Advice for Truck Drivers During the Current Coronavirus Pandemic

As we are all aware, the outbreak of the Coronavirus (COVID-19) has swept across the world at unprecedented rates. Although Governments in Europe and all over the world have implemented police-enforced lockdown and social distancing measures, truck drivers have a critical role to play in society – particularly those who deliver essential goods, like medicine and food. Daily, truck drivers are at great risk of contracting this virus and possibly spreading it to people they come into contact with while they are working, in addition to family members. With all of that mind, those who have passed their HGV training might wonder how all this affects their work. This article will be exploring and consolidating the advice, rules, and changes that industry senior management and governing bodies have been implementing and advocating recently. Our goal is to make sure you are well-protected and well-informed when you take to the roads during these very hard times.

Are Truck Drivers Considered to be Key Workers?

Truck drivers, along with food industry workers, school teachers and NSH staff, are considered to be essential during this current pandemic. states that truck drivers delivering goods like veterinary care, food, and medicine are considered to be key workers.

Hour Rule Changes for Drivers

As the demand for essential goods, like medicine and food, has increased, there has been an increased demand for truck drivers as well to deliver those goods. The Department for Transport has therefore relaxed its previous regulations on the driving hours for lorry drivers to help support and keep up with the demand for goods during the current pandemic. However, these changes won’t affect road safety or driver welfare. Here are the changes:

  • A 45-minute break can now be taken after 5.5 hours of driving instead of 4.5 hours;
  • Fortnightly driving limits were increased from 90 hours to 96 hours;
  • Weekly driving limits were increased from 56 hours to 60 hours;
  • Daily rest requirements were reduced from 11 hours a day down to 9 hours;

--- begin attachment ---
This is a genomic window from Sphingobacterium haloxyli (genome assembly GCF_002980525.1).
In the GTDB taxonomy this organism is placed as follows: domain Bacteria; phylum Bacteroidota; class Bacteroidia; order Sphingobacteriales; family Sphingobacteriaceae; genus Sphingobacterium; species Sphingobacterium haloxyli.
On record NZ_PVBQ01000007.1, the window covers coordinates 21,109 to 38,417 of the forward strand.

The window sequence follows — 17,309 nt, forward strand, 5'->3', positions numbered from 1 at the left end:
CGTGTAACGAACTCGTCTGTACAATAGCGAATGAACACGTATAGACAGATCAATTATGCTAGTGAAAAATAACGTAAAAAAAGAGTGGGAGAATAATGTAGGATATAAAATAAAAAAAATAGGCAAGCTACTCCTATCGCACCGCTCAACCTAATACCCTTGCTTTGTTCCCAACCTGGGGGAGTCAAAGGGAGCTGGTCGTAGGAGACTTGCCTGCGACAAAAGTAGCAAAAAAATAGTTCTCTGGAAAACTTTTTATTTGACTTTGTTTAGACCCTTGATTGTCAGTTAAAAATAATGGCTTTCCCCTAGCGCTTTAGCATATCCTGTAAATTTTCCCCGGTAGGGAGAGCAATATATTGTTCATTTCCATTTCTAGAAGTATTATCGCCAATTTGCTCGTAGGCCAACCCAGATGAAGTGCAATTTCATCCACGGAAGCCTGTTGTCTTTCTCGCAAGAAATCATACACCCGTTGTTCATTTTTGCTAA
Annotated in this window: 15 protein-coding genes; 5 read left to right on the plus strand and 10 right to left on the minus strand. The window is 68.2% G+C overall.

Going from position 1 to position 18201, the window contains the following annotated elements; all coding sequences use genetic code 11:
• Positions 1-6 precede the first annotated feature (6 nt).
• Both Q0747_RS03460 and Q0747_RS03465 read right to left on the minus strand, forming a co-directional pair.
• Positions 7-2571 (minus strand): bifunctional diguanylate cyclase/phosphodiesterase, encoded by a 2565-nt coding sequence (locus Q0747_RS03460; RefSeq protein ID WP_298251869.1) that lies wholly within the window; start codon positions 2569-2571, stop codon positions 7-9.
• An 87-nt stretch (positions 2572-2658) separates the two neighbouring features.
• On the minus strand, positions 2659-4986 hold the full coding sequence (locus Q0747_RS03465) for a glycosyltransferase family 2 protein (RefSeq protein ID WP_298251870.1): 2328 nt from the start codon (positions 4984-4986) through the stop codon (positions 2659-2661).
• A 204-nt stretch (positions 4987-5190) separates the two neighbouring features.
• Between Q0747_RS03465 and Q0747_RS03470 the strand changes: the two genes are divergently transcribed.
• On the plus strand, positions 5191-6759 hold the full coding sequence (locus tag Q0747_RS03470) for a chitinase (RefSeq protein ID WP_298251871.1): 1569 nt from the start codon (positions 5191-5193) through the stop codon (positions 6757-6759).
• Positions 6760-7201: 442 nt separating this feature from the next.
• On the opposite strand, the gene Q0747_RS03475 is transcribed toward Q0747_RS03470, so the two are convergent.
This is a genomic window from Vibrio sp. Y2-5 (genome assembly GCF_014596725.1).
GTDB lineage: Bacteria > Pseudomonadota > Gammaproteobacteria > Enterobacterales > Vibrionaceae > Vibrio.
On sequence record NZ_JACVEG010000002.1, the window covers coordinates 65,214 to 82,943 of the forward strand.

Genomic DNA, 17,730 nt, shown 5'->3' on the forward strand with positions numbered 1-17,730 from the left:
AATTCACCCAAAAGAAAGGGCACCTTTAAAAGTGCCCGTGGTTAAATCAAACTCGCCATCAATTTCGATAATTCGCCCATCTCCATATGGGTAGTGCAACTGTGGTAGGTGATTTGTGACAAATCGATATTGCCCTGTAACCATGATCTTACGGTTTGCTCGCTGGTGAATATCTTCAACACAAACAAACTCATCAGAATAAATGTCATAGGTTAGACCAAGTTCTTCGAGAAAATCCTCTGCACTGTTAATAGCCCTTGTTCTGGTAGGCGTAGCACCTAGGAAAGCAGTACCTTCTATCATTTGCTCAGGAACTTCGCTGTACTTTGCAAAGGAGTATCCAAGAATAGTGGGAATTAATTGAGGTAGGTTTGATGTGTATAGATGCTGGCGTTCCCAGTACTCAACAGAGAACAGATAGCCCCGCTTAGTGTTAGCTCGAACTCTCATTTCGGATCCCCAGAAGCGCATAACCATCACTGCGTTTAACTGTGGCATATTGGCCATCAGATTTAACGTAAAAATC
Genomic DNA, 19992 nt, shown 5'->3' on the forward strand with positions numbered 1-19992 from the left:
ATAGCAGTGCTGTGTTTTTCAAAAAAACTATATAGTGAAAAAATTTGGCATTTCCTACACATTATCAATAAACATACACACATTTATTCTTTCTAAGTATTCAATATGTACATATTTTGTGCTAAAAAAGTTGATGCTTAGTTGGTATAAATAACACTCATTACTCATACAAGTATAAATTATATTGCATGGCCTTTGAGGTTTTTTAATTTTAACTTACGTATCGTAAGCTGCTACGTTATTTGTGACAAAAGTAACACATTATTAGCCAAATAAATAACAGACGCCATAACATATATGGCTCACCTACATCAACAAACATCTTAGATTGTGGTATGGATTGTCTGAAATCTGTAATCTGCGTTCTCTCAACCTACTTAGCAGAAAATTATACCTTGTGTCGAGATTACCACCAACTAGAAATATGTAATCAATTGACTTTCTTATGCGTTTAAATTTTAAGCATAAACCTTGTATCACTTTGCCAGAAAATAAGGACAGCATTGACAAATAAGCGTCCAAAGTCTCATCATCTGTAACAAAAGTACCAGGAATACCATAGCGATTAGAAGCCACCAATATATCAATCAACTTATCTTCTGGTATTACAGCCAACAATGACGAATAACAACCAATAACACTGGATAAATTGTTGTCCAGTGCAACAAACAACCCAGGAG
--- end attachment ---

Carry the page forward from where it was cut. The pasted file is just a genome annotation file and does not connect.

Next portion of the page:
• The EU driving limit was extended from 9 hours a day to 11 hours.

It is critical to adhere to these new rules to prevent fatigue and accidents as a result. The Department for Transport has made it very clear that there should be no compromises to driver safety. Drivers cannot be expected to drive when they are tired. Employers are still responsible for the safety and health of road users and their employees.

Following Hygiene Safety When Out on the Road

In recent weeks, the government has released a series of guidelines that should be followed by the public to prevent Coronavirus from spreading. However, it can be harder to follow some of these guidelines on the road.

There are several things that drivers can do to help reduce coronavirus spread while they are driving:

  • Catch any sneezes and coughs in a tissue and then throw it straight away;
  • Keep a distance of at least two metres from other people while out of their trucks;
  • Avoid touching their face;
  • Use disposable gloves when handling goods or refuelling;
  • Wash their hands for at least twenty seconds or frequently use an anti-bacterial gel.

Since truck drivers are considered to be key workers during the pandemic, the Road Haulage Association and Public Health England have been working together to make sure that truck drivers are allowed access to handwashing facilities and toilets at distribution centres across the UK. There is a live truckstop finder on UK Haulier that could benefit you during this time.

Shirley L. Bryant

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